Johnny said to me last night as I was getting ready to leave, “Kim, don’t forget to enjoy the moments and look at everything you’ve done here. If I can give you any advice, since we’re a lot alike, take time to list the things you want to do in the morning and then make a list of things you accomplished at the end of the day. Do this for a week and at the end of that week look back and take time to look at all you’ve done. You will see how much of a difference you make.” That is why Johnny is here. He is far from the ones he loves dealing with the incredible sadness of not being able to be home when that’s the only place he wants to be at this moment.

Here’s to the Friends we LOVE…..

Here’s to the Friends who LOVE us….

Friday, June 26, 2009

This is My WHY....

Yesterday afternoon I stood on the side of a building in Rukara in the Eastern Province of Rwanda and cried. They were tears I could not stop, tears I could not hide. They were the tears of your childhood when you cry so hard you can't breathe. Every emotion I could possibly feel at that given moment came rushing out through my tears. Around the corner from hundreds of people I released the struggles, fights, frustrations and pure simple joy. Crying for me is not a typical outlet of emotion but for some reason, Africa, Rwanda has brought the emotions I seek to control to the surface daily. When you face your true "WHY" for living, knowing that God has put you exactly where you need to be it is a powerful moment.

I have been in Rwanda for a little over nine weeks. In that short time span I have experienced more than I thought possible. I left my friends and family and all the comforts of my very nice, convenient life in Las Vegas. I stepped off the plane nine weeks ago in Kigali having never met the people I was to work and live with. I have made new friends, amazing new friends. I experienced the death of one of those friends. I have had two friends leave the country...leaving is one of the hazards of relationships in Rwanda. We develop an amazing closeness very quickly only to separate entirely too soon. I have battled the government of Rwanda and learned to navigate the mind field of bureaucracy. I have networked and added my centers of influence to help me continue progressing forward in the quest for NGO renewal. The only person who has been here in Rwanda working for Project/Team Rwanda left five weeks ago. I have been alone amidst a sea of people in this overcrowded country. I have been responsible for the financial care and physical well being of the Project Rwanda team, Sarah, Rebecca and Max, a 22 year old French mechanic who is every bit of 22! (Remember those days...think back...there was a reason I never had kids!). When you live with the people you work with on a daily basis, tensions can run high, especially with a group of people all very passionate about what they do. I ran support for a race for Team Rwanda which was a first. I have battled language/translation issues and had to learn to just be patient. Rwanda does not nor ever will run on America time. During this time, I forgot why I came here.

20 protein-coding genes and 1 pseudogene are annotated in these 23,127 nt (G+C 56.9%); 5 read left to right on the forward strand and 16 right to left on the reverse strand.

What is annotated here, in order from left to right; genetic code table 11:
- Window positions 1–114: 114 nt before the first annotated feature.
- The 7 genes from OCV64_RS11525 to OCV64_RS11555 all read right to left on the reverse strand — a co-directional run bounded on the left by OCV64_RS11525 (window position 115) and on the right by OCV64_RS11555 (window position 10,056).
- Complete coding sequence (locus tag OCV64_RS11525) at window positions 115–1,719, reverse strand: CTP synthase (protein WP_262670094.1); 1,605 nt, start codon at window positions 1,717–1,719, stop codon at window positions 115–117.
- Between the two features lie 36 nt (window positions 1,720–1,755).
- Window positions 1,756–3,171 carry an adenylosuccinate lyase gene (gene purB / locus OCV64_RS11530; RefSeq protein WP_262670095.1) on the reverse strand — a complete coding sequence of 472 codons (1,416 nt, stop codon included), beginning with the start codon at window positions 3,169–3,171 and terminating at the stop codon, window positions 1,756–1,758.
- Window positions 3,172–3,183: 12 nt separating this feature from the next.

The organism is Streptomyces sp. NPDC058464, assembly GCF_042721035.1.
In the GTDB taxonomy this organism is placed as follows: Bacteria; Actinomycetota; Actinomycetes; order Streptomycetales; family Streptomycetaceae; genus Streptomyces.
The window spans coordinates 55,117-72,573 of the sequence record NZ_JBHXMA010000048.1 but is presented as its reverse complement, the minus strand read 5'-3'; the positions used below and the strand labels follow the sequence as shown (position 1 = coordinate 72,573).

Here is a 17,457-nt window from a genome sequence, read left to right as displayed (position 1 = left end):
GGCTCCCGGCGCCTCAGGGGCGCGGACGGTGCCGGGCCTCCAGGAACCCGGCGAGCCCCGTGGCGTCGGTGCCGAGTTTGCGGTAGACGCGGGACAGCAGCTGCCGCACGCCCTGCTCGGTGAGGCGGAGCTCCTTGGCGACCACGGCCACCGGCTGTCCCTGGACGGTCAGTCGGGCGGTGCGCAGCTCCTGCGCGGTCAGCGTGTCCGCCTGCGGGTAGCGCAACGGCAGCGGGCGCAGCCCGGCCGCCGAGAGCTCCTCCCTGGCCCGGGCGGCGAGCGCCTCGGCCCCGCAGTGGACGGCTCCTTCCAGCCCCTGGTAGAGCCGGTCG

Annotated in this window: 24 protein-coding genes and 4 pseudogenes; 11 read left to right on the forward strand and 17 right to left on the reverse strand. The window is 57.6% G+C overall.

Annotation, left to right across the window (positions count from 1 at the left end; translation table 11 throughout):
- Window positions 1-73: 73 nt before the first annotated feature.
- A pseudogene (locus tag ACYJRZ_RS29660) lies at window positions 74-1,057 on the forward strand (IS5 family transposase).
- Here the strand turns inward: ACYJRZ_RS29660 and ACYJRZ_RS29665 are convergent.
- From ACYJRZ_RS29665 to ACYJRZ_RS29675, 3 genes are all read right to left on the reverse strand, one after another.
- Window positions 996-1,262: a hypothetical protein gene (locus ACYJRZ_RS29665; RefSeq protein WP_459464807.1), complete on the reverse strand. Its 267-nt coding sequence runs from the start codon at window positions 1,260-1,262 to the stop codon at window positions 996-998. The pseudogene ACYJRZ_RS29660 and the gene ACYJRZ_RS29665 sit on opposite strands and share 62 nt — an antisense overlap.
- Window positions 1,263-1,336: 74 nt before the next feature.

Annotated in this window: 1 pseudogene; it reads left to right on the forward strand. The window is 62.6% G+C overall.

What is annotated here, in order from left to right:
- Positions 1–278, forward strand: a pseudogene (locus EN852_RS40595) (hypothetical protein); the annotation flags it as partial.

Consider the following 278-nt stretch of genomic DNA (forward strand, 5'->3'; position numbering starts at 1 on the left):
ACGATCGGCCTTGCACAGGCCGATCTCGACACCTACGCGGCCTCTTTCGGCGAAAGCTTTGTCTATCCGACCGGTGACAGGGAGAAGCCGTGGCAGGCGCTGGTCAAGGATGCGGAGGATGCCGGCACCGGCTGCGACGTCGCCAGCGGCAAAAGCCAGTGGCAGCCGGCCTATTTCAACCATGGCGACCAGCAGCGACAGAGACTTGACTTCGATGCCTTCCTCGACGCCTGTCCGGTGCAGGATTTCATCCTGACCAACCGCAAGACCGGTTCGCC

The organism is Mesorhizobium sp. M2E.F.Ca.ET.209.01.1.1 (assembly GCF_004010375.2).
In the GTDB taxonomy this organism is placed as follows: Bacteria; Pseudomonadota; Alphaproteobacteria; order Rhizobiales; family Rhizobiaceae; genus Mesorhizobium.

Until, yesterday....

Max and I left for Kigali Sunday evening so we could put together 50 bikes for a remarkable organization, Malaria No More. The ride to Kigali was worse than it has ever been. Not only was it dark, and we were in a run down big Diahatsu truck, but Max and I had fought earlier in the day, a nasty, personal attack fight. Jock was calling during the ride as we were supposed to pick up a bag at the Kigali airport from one of our mules. Of course we were an hour and a half late leaving, again, Rwandan time and we were making our mule wait. If I would have not emptied my bank account to keep things running the last five weeks I would have gotten on the next flight out of Kigali. For the first time, I just wanted to go home....I was done. Thank God for having no money!

My mule, Larry Dean Smith, was sent by God that night. There is no other explanation. I ran into the airport looking for a guy in a blue shirt and khaki pants. I was going to grab the bag and run, I was in no mood to be chit chatty! And then I met Larry. Either he was very perceptive or I was very obvious that I needed help. I was struggling. I sat down, got Max some food and Larry and I started talking. An unbelievably fascinating man with a life that I have only dreamed about living. He recharged me, energized me. He gave me hope. He asked for a ride to the Serena Hotel downtown. I threw Max in the back of the open bed truck and we headed to the hotel. Larry invited us for dinner and paid. How did he know I didn't have any money? How did he know I just needed someone to tell me without words that everything was going to be okay?

Monday morning Max and I were driven to the warehouse in our obnoxiously expensive and completely over the top truck. I stocked him up with water and went to do work in town with finalizing the NGO renewal. I was camped out at the Bourbon Cafe (the ex pat hang out) when Eben came to pick me up to get the NGO paperwork to the Department of Emigration. Eben.....Ebenezer Rulinda my Rwandan freight forwarder, friend, confidant, driver, translator and my right arm! Ebenezer's name means, "God has brought us this far." With my name, Kimberly, meaning "Warrior" we make a good combination. Eben reminds me of how far I've come when all I do is feel like I am waging a never ending battle.

We delivered the paperwork to the Department of Emigration late on Monday. We were force to rebind the original paperwork because it was a spiral bind not a thermal bind. I tell you I do not make this up. We went grab Max at the warehouse. Upon seeing this disaster of a truck rental Eben promptly sent the driver and truck back to Musanze and told me he would take care of us. Thank you God. I hugged him like he had just given me a home in Switzerland. We headed to Roger's house, aka our hotel in Kigali, to arrive home to no water. Max is a disaster. Sunburnt, filthy, sweaty and tired. He managed to get some cold water and cleaned up.